I visited Holy Rosary and St Annes Primary School for a workshop with the Contemporary Pop Choir and realised that music and kids is a great combination for me. It was so rewarding that I contacted Sally Egan, the Choral Director of the Leeds Cathedral Choir School, looking for an opportunity to get involved with the amazing children at HRSA. In the end, I actually got a job as a teaching assistant at the school and was able to work alongside Sally delivering music across the key stages. This was such a rewarding experience for me and I absolutely loved the challenge. Getting to observe and work alongside someone like Sally Egan was a huge learning curve and I cant thank her enough for the opportunities she gave me. I started my own extra-curricular Gospel Choir and was able to give the children the opportunity to visit Leeds Conservatoire and watch the Contemporary Pop Choir rehearse. It was amazing to see how empowering this experience was for the kids as they got a glimpse of what they could do with their passion for music in the future. I was also able to develop the music curriculum at HRSA and deliver music lessons across the whole school. This is something I was really passionate about, as I remember my own Primary music education sometimes feeling irrelevant and distant from my own relationship with music. To engage children of all ages in music that was relevant to them, whilst still teaching them fundamental music skills, was a huge achievement for me. I then went on to complete my teacher training at HRSA. I am now in my NQT year and as passionate about bringing music to the classroom as ever! Music deserves more credit for its impact on childrens academic and social/emotional development, and all children deserve a good music education.

What is your approach to delivering songwriting workshops?

I think its always important to deliver content that you are passionate about. I try to consider the things that I wish someone had told me or shown me when I was younger. For example, the opportunity to look at some of the worlds greatest songwriters and consider what makes their music so good, identifying great songwriting and putting it into practice, using vocal techniques as a songwriting tool - all of these things are areas that I wanted to explore as a teenager. I think its a shame that some of these topics often arent taught or discussed until you begin a music degree.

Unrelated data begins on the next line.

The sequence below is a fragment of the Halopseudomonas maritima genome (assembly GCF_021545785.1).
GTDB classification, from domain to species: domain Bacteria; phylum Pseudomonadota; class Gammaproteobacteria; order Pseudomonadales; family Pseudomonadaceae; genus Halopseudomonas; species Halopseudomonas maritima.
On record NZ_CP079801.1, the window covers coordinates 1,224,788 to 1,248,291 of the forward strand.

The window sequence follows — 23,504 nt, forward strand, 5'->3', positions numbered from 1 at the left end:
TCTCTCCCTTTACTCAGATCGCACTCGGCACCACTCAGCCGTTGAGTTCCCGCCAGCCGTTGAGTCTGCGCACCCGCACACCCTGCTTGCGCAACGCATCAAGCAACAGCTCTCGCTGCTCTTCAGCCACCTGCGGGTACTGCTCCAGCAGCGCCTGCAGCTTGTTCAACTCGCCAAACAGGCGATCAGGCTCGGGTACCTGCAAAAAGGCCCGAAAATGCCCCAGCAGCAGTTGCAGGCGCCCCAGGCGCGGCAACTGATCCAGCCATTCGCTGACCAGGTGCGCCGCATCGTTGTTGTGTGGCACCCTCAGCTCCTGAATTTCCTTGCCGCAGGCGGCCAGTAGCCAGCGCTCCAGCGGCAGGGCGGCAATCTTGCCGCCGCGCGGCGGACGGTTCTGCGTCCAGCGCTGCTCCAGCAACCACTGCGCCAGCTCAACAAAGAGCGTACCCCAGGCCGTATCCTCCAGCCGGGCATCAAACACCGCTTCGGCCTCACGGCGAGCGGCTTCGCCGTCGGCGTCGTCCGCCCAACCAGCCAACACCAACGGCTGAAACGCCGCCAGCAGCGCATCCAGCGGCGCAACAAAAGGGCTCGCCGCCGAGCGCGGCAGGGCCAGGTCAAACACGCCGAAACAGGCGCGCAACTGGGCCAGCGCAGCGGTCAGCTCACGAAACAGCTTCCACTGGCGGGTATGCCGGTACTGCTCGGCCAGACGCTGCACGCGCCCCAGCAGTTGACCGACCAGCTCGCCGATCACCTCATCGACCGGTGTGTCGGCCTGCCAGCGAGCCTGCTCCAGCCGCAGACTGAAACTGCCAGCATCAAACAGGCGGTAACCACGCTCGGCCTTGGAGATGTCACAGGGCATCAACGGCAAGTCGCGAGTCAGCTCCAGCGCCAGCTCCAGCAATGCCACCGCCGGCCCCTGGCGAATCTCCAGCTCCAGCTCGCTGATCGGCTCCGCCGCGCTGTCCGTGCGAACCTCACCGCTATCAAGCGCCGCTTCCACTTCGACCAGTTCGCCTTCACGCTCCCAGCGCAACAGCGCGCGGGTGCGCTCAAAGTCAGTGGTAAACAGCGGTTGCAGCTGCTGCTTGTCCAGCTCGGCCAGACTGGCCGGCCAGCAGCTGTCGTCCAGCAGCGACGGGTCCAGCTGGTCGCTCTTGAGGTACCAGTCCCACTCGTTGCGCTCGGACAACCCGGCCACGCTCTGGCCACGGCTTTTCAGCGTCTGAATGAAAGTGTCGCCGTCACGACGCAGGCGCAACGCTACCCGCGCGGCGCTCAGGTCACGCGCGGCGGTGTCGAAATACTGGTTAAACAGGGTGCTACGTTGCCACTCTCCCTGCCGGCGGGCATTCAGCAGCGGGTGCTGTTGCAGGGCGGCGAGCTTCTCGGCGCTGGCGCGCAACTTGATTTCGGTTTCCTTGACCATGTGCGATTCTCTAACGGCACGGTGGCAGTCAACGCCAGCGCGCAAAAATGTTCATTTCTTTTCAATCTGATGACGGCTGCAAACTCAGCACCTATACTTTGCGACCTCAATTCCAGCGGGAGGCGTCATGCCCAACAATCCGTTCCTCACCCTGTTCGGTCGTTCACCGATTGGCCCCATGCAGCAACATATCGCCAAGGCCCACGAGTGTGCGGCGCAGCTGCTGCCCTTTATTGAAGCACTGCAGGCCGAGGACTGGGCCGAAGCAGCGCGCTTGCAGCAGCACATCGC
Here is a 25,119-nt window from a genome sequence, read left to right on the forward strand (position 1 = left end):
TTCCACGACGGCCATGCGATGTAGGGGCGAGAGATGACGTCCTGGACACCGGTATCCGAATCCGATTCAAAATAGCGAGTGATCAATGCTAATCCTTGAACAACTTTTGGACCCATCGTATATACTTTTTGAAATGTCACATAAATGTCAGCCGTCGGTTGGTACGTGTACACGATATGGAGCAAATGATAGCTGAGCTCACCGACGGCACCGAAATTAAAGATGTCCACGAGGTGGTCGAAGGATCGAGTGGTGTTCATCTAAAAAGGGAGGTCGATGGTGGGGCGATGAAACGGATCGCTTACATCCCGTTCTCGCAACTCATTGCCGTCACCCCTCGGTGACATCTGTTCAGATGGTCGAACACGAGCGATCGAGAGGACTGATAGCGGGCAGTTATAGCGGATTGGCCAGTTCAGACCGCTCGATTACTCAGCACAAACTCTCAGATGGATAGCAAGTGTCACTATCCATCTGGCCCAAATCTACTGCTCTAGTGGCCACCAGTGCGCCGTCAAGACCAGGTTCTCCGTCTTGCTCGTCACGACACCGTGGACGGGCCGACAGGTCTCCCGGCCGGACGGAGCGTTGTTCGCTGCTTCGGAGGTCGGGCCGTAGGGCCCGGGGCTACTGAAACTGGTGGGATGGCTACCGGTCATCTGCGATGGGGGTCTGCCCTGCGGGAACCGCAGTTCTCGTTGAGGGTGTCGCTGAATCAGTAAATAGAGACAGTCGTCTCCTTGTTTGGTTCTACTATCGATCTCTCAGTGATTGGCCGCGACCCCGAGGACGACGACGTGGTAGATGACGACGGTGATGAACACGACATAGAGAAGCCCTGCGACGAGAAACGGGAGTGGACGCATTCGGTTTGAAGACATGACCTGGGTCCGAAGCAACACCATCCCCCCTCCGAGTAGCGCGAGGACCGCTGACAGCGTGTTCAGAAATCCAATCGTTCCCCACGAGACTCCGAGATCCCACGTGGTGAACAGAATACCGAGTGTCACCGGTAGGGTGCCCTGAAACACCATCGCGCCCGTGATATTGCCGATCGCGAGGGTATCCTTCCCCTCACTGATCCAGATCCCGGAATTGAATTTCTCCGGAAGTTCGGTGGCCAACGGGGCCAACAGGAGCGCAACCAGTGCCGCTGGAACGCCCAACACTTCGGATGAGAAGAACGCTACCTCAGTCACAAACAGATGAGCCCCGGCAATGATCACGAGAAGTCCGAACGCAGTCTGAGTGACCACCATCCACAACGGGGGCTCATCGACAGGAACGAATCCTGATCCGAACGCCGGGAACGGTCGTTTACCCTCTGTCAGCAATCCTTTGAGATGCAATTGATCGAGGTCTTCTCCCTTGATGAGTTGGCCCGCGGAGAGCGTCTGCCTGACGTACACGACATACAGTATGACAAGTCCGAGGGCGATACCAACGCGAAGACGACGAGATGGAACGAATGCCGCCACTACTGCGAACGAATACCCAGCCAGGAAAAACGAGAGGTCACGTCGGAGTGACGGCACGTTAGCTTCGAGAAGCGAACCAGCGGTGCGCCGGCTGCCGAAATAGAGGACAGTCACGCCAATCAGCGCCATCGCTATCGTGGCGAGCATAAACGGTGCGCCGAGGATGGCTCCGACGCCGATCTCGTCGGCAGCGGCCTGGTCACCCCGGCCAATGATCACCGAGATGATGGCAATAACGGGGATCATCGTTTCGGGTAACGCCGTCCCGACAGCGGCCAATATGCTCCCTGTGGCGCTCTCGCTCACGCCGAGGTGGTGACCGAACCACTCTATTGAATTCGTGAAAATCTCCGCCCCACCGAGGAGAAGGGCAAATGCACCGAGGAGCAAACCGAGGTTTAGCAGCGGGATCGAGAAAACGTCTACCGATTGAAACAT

Having ran workshops for Leeds Junior Conservatoire, what are some of the challenges of teaching children - and what have been some of the highlights?

The biggest challenge was delivering the workshops virtually! We are in a difficult situation at the moment and adapting to deliver the sessions online was certainly a challenge, although I do feel proud to have provided the students with workshops through a period of time that will have been tough for them. I hope I was able to give them something to look forward to.

In general, the challenges of teaching children are the same no matter what topic you are delivering. It needs to be fun, engaging, clear, accessiblethe list goes on. That is why I try to teach the curriculum / learning objectives in a way that interests me or that I know will be relevant for the students.

What's the best gig you've ever played?

At the moment we obviously cant go and play any real life, face to face gigs. So with that in mind, every gig has been the best!

Seriously though, it's really hard to pick a favourite. My final recital at the conservatoire is definitely up there! Theres just something about working for months towards a gig and it turning out exactly how you wanted it to. It was the perfect way to finish my degree. 

Ive played a couple of amazing gigs down south with the band that felt like actual electricity. Travelling somewhere new to perform and putting on a great show is an amazing feeling, especially when youre so in tune with your bandmates.

More recently we played a set at the Corn Exchange in Leeds. When I say recently, were talking 2019. Obviously. It was just before Christmas, in one of the most beautiful venues in Leeds and it felt like a real step forward for us as a band. Performing new material for the first time is a really unique experience and I absolutely love it.

The best gigs happen when I am free of inhibition, connected to what Im performing and when theres this wordless communication between us as a band - they always know exactly what to do! Ive played some great solo, acoustic gigs but my favourite way to perform is definitely with the band. Its unmatched, I love it.

What do you think are the three most important skills when it comes to being a musician?

  • Listen to your bandmates, to your mentors, people whos opinion you value, people who are different to you, people who care about you, listen to all kinds of music. Listen to yourself.
  • Be brave! Sometimes you will try something and it wont work, you might feel really awkward and embarrassed for a few minutes but at least you tried. Other times you will try something new and it will change everything in the best way. Realistically, you are the only person who cares if you mess up every now and again.
  • It took me a while to be really dedicated and committed to working on my craft. Being a musician is not as easy as everyone thinks, it takes a lot of determination and you have to be willing to work on yourself in lots of different ways! Practice, practice, practice.

If you could be anywhere in 10 years’ time, where would you like to see yourself?

Who wouldnt love to be a successful musician, on tour with your best mates, doing what you love every single night? Thats a huge goal for me. Maybe its a bit much but you have to aim somewhere!

If I dont achieve all the crazy, big dreams I just want to make sure that music is always a part of my life and that I dont give up on it. Its a huge part of what makes me happy every day and I hope it continues.